If you concentrate on what you don’t have,
you will never, ever have enough.
I sat with Grandma, my tongue between my teeth and a needle in my hand. She was teaching me to embroider pillow cases while she pieced a quilt top. Her admonishment that fancywork should look as tidy on the wrong side as it did on the right side kept running through my mind. I was nine and she was whatever advanced age a lady is when she has white wavy hair done up in a bun.
Grandma reached into a pasteboard box of cotton scraps, held a brown-paper pattern to the scrap, then looked for a similar piece of fabric to add on if the scrap was smaller than the pattern.
Not much went to waste. The cotton scraps started out as old dresses, shirts and aprons. She’d washed and pressed them. Then she cut the larger parts into strips for her rug braiding. The pasteboard box held the odds and ends. A pile of hand-stitched quilt blocks accumulated in the basket at her feet. The only thing that went into the waste bin next to the basket were tidbits that were too small to hold a stitch. Sometimes, she even gathered the debris in the waste bin and used it as stuffing in a pin cushion or little toy.
While we sat together, Grandma told me stories from her childhood in Kansas in the late 1800s. I heard only the happy or funny stories. She mentioned her mother without telling me about how hard it was to lose her when she was only thirteen. She talked about her father without mentioning the trials of taking over housekeeping when she was no more than a child. She thought nothing of knitting doilies from butcher string instead of fine commercial cotton, or reusing wallpaper catalogues to make scrap books and greeting cards. Financial wealth—or the lack there of—wasn’t part of her mindset. Grandma’s environment reflected her attitude. Her quilts were happy, her butcher-string doilies were elegant, her braided rugs were bright and inviting. Nothing looked like it was made of odds and ends.
I knit something for everyone on my Christmas list this year. As I finished each item, I put the leftover yarn in a bag. There is not enough of any one lot to make another item. The bag of odds and ends sits in a room that contains more belongings than Grandma ever owned in her entire lifetime. With this new year, it has been almost half a century since Grandma put away her needles and went to her eternal rest, but she is still with me. One of her braided rugs lies next to my bed that is covered with one of her sunny quilts. Her teapot sits on a doily on her mother’s black walnut table in my sun room. And her memory gives me an idea for an experiment for this year. I’ll buy nothing that isn’t absolutely essential. I’ll cultivate Grandma’s mindset of being thankful for what I have rather than yearning for something else. I’ll turn odds and ends into treasures.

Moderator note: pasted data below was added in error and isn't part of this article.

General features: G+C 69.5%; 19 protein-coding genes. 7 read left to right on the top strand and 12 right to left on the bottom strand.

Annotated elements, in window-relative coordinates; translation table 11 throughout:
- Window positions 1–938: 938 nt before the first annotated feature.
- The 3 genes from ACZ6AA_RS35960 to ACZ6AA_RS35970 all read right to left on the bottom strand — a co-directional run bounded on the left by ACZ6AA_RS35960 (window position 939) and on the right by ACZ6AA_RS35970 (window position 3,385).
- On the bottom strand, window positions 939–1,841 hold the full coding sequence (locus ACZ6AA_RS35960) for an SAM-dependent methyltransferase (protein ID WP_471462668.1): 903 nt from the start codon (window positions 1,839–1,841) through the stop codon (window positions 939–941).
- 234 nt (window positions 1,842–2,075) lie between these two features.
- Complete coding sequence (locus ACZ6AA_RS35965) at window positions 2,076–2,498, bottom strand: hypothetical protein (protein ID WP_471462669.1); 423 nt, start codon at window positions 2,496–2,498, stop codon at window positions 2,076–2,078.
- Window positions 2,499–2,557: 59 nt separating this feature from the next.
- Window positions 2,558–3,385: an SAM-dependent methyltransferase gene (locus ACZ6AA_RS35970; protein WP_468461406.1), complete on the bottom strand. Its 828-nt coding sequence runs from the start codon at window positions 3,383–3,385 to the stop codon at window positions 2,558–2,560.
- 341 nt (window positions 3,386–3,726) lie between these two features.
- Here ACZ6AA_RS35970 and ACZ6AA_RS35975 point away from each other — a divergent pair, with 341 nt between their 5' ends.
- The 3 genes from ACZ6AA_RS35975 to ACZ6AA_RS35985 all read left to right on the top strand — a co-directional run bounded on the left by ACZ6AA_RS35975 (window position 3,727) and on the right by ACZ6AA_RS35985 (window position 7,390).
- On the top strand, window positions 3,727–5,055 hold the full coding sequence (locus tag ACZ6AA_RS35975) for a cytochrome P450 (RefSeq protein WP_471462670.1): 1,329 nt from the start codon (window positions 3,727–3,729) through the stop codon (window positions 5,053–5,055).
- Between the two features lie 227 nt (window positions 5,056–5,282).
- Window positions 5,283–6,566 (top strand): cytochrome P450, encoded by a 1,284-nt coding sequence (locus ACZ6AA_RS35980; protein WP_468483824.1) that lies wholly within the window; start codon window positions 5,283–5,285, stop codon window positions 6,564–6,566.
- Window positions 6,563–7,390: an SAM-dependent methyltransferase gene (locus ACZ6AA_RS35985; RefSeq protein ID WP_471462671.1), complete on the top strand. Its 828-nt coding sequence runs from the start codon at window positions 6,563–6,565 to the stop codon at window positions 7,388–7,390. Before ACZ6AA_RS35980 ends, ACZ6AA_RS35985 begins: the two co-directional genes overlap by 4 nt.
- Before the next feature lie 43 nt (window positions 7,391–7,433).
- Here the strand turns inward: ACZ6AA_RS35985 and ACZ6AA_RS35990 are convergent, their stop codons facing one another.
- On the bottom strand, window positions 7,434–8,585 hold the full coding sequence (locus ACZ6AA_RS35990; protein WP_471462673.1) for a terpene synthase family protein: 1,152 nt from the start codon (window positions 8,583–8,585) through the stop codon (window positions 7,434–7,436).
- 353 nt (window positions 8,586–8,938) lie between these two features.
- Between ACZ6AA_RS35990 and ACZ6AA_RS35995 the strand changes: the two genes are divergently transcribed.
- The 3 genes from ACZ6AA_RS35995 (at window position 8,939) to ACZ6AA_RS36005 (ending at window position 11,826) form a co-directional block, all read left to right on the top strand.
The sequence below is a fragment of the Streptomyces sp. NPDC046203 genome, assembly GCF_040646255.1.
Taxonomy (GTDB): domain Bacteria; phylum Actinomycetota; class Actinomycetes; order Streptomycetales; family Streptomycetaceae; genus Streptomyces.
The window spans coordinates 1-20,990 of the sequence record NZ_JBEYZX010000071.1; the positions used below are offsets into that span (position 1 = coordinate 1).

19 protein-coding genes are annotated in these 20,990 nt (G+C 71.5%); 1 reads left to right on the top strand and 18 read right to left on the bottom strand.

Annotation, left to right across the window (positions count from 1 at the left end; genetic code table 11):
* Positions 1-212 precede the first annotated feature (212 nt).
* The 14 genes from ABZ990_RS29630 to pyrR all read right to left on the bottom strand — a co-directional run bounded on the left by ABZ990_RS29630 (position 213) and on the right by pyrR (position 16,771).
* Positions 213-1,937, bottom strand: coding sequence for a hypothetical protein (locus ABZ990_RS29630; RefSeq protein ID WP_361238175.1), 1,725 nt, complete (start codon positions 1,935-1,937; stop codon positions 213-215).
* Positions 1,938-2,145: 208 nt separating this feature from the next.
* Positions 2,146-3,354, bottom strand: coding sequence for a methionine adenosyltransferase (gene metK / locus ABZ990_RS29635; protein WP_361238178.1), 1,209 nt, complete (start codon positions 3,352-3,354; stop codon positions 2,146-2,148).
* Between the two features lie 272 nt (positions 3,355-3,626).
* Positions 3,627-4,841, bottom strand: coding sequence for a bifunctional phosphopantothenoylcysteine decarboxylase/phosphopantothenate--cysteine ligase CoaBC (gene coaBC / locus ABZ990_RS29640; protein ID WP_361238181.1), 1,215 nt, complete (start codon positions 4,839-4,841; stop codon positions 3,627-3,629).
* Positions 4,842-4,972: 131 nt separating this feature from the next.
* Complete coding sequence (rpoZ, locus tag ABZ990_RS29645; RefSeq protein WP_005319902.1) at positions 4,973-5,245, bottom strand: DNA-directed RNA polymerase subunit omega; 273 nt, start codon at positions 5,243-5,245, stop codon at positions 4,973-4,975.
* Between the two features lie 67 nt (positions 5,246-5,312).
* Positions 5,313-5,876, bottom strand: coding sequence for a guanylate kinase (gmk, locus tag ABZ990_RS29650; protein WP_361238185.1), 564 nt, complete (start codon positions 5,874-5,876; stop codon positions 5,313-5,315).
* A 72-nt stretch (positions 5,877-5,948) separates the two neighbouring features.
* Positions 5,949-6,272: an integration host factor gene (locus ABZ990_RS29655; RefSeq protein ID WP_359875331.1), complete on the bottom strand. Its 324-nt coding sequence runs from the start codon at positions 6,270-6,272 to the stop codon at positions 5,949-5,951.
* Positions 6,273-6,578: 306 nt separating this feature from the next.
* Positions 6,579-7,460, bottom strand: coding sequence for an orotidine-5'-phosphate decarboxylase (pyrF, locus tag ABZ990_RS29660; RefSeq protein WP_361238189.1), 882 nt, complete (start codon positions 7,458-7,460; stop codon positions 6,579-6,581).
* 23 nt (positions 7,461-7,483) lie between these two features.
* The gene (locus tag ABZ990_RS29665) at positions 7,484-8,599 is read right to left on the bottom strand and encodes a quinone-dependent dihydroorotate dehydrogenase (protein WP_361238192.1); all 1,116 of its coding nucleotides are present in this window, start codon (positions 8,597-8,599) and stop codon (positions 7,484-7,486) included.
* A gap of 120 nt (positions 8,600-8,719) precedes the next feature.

Your Grandmother was a beautiful lady, both inside and out. I regret that I never had the opportunity to meet her.
Lovely post, Katherine, and a really good challenge for all of us to consider. I was musing yesterday that I spend more of my weekend hours putting my “stuff” away and in order than I do relaxing, so I think I have become a slave to my belongings in a sense. It’s all such a big distraction.
Your grandma is beautiful. Reminds me of my own great grandma who was born in Kansas, with her kind face, white hair pulled back, and sweet spectacles. With serene faces that don’t give a hint to the years of hardship they lived through.
Katherine Misegades said:
Bless your bones. That is such a good idea — the mitered square throw. I can do it at random and it will be interesting. It can also grow over time.
Those sock scraps would make a wonderful mitered square throw to put over your lap in your recliner on a cold winter morning or evening. I’ve also always thought you looked so very much like your mother and your Grandma Black. I think you also have their common sense and sharing nature. I am so very thankful for all you and they have shared with me over the years.
(I also keep all my yarn scraps and bag the pieces that are only just inches long, which if I don’t have something to stuff with them, I put out for the birds and squirrels :^)
Your Grandma, what a beautiful woman! and what wonderful memories. I love the frugality, her sensibilities if you may :^)
Other than …ahem…yarn and fibre… well, and going to market for food… we don’t spend much around here, we wear our clothes to a fare thee well, (I’m very partial to thrift stores if I think I need something, which is rare)(Bobby spends his life in jeans and t-shirts and sweats) and seriously, if everyone were like us our economy would plunge but I rather like not being a big consumer… and really, isn’t most of it just a buncha crap? :^)
Lovely lovely post, thank you!
Moma, It is amazing how much she looks like you and Grandma all rolled into one. It has been some time since I have seen this picture.